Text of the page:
is meant to be a perfect harmony, and in order to this each single duty has its own proper place. One thing done out of its time and place makes discord in the music of life, just as one note mis- placed on the staff mars the harmony. Each life is a building, and the little acts are the materials used; the whole is congruous and beautiful only when every act is in its own true place. Every- thing is beautiful in its time, but out of time the loveliest acts lose much of their loveliness. "Far better in its place the lowliest bird Should sing aright to Him the lowliest song Than that a seraph strayed should take the word And sing his glory wrong." The art of true living, therefore, consists largely in doing always the thing that belongs to the mo- ment. But how to know what is the duty of each moment is a question which to many is full of per- plexity. Yet it would be easy if our obedience were but more simple. We have but to take the duty that comes next to our hand — that which the moment brings. " Doe ye nexte thynge," says the 128 PRACTICAL RELIGIO. quaint old Saxon legend. Our duty is never some far-away thing. We do not have to search for it ; it is always close at hand and easily found. The trouble is that we complicate the question of duty for ourselves by our way of looking at life, and then get our feet entangled in the meshes which our own hands have woven. Much of this confusion arises from taking too long views. We try to settle our duty in large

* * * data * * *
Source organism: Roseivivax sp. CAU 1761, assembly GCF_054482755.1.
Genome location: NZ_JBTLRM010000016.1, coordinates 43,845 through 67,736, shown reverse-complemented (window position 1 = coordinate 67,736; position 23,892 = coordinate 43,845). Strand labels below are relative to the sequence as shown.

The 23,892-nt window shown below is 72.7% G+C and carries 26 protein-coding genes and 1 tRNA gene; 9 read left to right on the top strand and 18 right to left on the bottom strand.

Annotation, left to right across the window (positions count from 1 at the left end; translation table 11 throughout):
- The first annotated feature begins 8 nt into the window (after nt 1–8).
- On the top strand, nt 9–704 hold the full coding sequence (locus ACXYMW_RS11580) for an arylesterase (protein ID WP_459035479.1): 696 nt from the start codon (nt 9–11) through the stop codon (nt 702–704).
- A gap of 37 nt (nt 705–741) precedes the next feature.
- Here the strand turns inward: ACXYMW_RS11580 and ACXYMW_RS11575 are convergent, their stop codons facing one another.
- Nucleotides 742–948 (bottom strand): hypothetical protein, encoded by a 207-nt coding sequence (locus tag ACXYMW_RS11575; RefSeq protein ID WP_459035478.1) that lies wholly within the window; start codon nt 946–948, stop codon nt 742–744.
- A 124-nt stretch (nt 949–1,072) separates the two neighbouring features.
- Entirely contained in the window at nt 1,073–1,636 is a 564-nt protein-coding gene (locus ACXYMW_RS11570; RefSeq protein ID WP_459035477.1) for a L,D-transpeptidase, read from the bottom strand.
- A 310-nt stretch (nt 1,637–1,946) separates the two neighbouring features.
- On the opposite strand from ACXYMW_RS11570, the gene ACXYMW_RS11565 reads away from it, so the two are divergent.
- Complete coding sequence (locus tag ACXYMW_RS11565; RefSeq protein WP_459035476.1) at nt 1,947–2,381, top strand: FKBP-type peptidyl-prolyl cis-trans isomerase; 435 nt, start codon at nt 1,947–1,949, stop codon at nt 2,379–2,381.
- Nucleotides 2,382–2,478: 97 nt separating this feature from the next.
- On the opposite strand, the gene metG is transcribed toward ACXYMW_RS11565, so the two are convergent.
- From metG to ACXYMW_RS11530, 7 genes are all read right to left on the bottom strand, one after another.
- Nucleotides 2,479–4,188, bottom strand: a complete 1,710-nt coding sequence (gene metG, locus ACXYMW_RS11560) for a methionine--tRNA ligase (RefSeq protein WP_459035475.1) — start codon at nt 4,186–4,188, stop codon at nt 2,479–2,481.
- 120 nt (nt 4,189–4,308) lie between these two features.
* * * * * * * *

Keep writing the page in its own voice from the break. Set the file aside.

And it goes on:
sections. We think of years rather than of mo- ments, of life-work rather than of individual acts. It is hard to plan a year's duty ; it is easy to plan  just for one short day. o shoulder can bear up the burden of a year's cares all gathered back into one load ; the weakest shoulder can carry without weariness just what really belongs to one day. In trying to grasp the whole year's duty we are apt to overlook and to miss that of the present hour, just as one in gazing at a far-off mountain-top is likely not to see the little flower blooming at his feet, and even to tread it down as he stalks along. There is another way in which many people com- plicate the question of duty. They try to reach decisions to-day on matters that really are not be- fore them to-day, and that will not be before them for months — -possibly for years. For example, a "DOE YE EXTE THYGE." 129 young man came to me the other day in very sore perplexity over a question of duty. He said he could not decide whether to go as a foreign mis- sionary or to devote his life to work in some home- field. Yet he had but just closed his freshman year in college. It would require him three years to complete his college course, and then he would have to spend three years more in the theological semi- nary. Six years hence he would be ready for his work as a minister, and it was concerning his choice of field then that the young man was now in such perplexity. He said that often he passed hours on his knees in prayer, seeking for light, but that no light had come. He had even tried fasting, but without avail. The matter had so taken posses- sion of his mind that he had scarcely been able to study during the last three months, and he had